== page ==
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Babergh councillor quits Conservative group over “broken promises”




Cllr Alan Ferguson
Cllr Alan Ferguson

A Sudbury councillor has quit his party’s local group to become an independent, amid claims that assurances over a cabinet role were broken by the new leader.

Alan Ferguson, who represents the South Cosford ward, said he agreed to stand down as a candidate for the Babergh District Council leadership, in return for a promotion to a cabinet position by John Ward, who was voted in last month.

Prior to the full council meeting to elect a new leader, Mr Ferguson said a discussion took place with Cllr Ward to agree the conditions.

However, since then, Mr Ferguson claims Mr Ward has failed to follow through on his promise.

Speaking to the Free Press, Mr Ferguson said: “He did not abide by that agreement.”

Mr Ferguson declined to elaborate on the conditions, but admitted that, if he had refused the offer, he was confident of being elected.

“On the basis of the agreement that I had with him [Mr Ward], I decided not to stand against him,” he said.

Mr Ferguson remains a member of the South Suffolk Conservative Association, and said he would continue to support the party’s principles.

“I’m still following a Conservative agenda, but I’m no longer governed by a party whip,” he said.

In response, Mr Ward said he continued to uphold his offer.

“There were several parts to the agreement that Cllr Ferguson and I made, all of which I was, and still am, willing to honour,” he said.

“The agreement included two cabinet positions, for him and another of his supporters. We couldn’t agree on which supporter should have the second position.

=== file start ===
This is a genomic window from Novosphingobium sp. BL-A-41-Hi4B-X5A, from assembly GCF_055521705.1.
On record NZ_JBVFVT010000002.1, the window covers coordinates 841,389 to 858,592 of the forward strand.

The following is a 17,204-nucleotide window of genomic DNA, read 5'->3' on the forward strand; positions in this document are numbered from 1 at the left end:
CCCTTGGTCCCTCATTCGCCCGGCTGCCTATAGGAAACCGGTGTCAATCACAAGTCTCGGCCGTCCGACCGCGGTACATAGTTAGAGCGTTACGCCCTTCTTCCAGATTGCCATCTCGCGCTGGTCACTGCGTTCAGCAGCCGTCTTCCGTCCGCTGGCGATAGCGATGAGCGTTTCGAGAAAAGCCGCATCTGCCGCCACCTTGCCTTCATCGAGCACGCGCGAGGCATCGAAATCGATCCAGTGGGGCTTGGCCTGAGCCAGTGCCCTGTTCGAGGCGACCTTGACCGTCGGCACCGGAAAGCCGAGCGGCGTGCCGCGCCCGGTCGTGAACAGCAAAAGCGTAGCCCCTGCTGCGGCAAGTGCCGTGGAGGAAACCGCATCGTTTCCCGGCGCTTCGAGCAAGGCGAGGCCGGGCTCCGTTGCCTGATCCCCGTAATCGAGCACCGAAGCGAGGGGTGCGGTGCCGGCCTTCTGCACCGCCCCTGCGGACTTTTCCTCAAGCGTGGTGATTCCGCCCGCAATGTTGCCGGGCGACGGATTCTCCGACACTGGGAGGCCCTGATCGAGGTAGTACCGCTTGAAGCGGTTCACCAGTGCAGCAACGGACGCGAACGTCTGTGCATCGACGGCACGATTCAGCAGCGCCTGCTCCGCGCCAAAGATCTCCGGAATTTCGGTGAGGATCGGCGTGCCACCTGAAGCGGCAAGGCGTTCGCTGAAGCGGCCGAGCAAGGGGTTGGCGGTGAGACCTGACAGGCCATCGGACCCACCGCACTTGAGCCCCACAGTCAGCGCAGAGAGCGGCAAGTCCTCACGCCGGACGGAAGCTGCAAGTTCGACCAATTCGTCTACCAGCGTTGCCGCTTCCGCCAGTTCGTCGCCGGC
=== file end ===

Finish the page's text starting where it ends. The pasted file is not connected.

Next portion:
“This had to be someone acceptable to other cabinet members, myself and Cllr Ferguson, as my overriding concern was to form a stable administration.”

Mr Ferguson, who has been a staunch supporter of a second referendum over proposals to merge Mid Suffolk and Babergh District Council, voiced his criticism over the recent telephone poll, which has faced accusations of using leading questions.

“In crude terms, I don’t believe the questions on the telephone poll are objective,” he said.

Meanwhile, Sudbury South ward councillor Simon Barrett, who was handed a three-month suspension from Babergh’s Conservatives Group last year, has decided to remain as an independent.

He was accused of leaking confidential information, which he denies.

“I’m very much disillusioned – and I will be holding them to account,” said Mr Barrett, who echoed Mr Ferguson’s views on the council’s telephone poll.

“We were told by the ex-leader that we would see the questions before they went out to the public.

“What we ended up getting was a set of biased questions.”



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